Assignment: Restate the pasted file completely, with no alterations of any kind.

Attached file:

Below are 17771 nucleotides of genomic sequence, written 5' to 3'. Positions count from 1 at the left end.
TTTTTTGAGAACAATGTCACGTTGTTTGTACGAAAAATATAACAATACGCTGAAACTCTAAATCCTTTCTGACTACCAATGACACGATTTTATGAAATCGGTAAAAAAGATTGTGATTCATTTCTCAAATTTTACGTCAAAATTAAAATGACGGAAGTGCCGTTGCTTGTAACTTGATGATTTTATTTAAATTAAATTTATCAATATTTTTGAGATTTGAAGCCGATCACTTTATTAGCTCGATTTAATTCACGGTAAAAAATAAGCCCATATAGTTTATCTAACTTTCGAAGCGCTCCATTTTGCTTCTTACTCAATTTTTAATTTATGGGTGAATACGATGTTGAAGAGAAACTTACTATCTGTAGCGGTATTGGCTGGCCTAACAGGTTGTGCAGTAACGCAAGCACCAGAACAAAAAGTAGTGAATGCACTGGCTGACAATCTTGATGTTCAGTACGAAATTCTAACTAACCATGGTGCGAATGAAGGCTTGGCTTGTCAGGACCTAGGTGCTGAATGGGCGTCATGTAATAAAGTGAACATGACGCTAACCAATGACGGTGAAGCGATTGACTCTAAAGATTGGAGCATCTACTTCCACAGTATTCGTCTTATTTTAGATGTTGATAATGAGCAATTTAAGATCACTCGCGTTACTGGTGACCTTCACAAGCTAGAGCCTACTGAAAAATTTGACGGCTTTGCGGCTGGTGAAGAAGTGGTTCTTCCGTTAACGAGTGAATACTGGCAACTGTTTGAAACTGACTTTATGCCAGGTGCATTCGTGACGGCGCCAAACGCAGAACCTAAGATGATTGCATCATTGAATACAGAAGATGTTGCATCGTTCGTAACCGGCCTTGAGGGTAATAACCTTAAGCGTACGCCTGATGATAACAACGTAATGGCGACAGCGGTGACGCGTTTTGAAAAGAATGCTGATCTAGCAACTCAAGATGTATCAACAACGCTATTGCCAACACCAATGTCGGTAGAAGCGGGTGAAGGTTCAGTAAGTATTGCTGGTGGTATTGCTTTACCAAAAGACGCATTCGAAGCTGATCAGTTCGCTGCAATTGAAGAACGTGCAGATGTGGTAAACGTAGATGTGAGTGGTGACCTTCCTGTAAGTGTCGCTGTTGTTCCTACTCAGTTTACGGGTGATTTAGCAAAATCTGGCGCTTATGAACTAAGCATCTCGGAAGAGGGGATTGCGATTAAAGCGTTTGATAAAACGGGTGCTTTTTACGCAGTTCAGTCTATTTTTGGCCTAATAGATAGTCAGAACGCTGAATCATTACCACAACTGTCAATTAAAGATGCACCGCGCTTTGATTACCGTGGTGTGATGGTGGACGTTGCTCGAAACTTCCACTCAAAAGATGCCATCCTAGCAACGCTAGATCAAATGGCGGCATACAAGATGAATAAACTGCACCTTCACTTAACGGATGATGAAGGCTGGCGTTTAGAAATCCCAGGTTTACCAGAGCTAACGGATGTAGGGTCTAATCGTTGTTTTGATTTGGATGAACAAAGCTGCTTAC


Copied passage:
Below are 17771 nucleotides of genomic sequence, written 5' to 3'. Positions count from 1 at the left end.
TTTTTTGAGAACAATGTCACGTTGTTTGTACGAAAAATATAACAATACGCTGAAACTCTAAATCCTTTCTGACTACCAATGACACGATTTTATGAAATCGGTAAAAAAGATTGTGATTCATTTCTCAAATTTTACGTCAAAATTAAAATGACGGAAGTGCCGTTGCTTGTAACTTGATGATTTTATTTAAATTAAATTTATCAATATTTTTGAGATTTGAAGCCGATCACTTTATTAGCTCGATTTAATTCACGGTAAAAAATAAGCCCATATAGTTTATCTAACTTTCGAAGCGCTCCATTTTGCTTCTTACTCAATTTTTAATTTATGGGTGAATACGATGTTGAAGAGAAACTTACTATCTGTAGCGGTATTGGCTGGCCTAACAGGTTGTGCAGTAACGCAAGCACCAGAACAAAAAGTAGTGAATGCACTGGCTGACAATCTTGATGTTCAGTACGAAATTCTAACTAACCATGGTGCGAATGAAGGCTTGGCTTGTCAGGACCTAGGTGCTGAATGGGCGTCATGTAATAAAGTGAACATGACGCTAACCAATGACGGTGAAGCGATTGACTCTAAAGATTGGAGCATCTACTTCCACAGTATTCGTCTTATTTTAGATGTTGATAATGAGCAATTTAAGATCACTCGCGTTACTGGTGACCTTCACAAGCTAGAGCCTACTGAAAAATTTGACGGCTTTGCGGCTGGTGAAGAAGTGGTTCTTCCGTTAACGAGTGAATACTGGCAACTGTTTGAAACTGACTTTATGCCAGGTGCATTCGTGACGGCGCCAAACGCAGAACCTAAGATGATTGCATCATTGAATACAGAAGATGTTGCATCGTTCGTAACCGGCCTTGAGGGTAATAACCTTAAGCGTACGCCTGATGATAACAACGTAATGGCGACAGCGGTGACGCGTTTTGAAAAGAATGCTGATCTAGCAACTCAAGATGTATCAACAACGCTATTGCCAACACCAATGTCGGTAGAAGCGGGTGAAGGTTCAGTAAGTATTGCTGGTGGTATTGCTTTACCAAAAGACGCATTCGAAGCTGATCAGTTCGCTGCAATTGAAGAACGTGCAGATGTGGTAAACGTAGATGTGAGTGGTGACCTTCCTGTAAGTGTCGCTGTTGTTCCTACTCAGTTTACGGGTGATTTAGCAAAATCTGGCGCTTATGAACTAAGCATCTCGGAAGAGGGGATTGCGATTAAAGCGTTTGATAAAACGGGTGCTTTTTACGCAGTTCAGTCTATTTTTGGCCTAATAGATAGTCAGAACGCTGAATCATTACCACAACTGTCAATTAAAGATGCACCGCGCTTTGATTACCGTGGTGTGATGGTGGACGTTGCTCGAAACTTCCACTCAAAAGATGCCATCCTAGCAACGCTAGATCAAATGGCGGCATACAAGATGAATAAACTGCACCTTCACTTAACGGATGATGAAGGCTGGCGTTTAGAAATCCCAGGTTTACCAGAGCTAACGGATGTAGGGTCTAATCGTTGTTTTGATTTGGATGAACAAAGCTGCTTAC